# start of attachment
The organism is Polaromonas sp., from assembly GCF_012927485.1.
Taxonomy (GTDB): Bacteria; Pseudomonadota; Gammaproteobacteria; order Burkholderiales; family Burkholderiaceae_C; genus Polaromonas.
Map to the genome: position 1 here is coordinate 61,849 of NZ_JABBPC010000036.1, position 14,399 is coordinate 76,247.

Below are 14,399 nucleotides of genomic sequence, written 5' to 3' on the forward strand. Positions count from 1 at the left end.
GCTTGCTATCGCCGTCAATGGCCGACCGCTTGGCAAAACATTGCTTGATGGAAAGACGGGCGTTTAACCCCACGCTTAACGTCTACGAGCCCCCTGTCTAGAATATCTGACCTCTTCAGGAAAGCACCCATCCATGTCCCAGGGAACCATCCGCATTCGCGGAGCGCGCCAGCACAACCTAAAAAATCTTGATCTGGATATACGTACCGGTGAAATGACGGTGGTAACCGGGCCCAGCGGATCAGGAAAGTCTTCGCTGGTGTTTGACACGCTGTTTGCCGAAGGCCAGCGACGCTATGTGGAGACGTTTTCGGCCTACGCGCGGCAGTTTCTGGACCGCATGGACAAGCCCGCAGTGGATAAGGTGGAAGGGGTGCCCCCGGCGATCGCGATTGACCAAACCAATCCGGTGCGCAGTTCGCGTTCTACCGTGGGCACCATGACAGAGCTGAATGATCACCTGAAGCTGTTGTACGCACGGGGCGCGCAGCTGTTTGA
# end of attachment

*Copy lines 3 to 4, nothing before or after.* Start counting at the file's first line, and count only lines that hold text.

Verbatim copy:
Map to the genome: position 1 here is coordinate 61,849 of NZ_JABBPC010000036.1, position 14,399 is coordinate 76,247.

Below are 14,399 nucleotides of genomic sequence, written 5' to 3' on the forward strand. Positions count from 1 at the left end.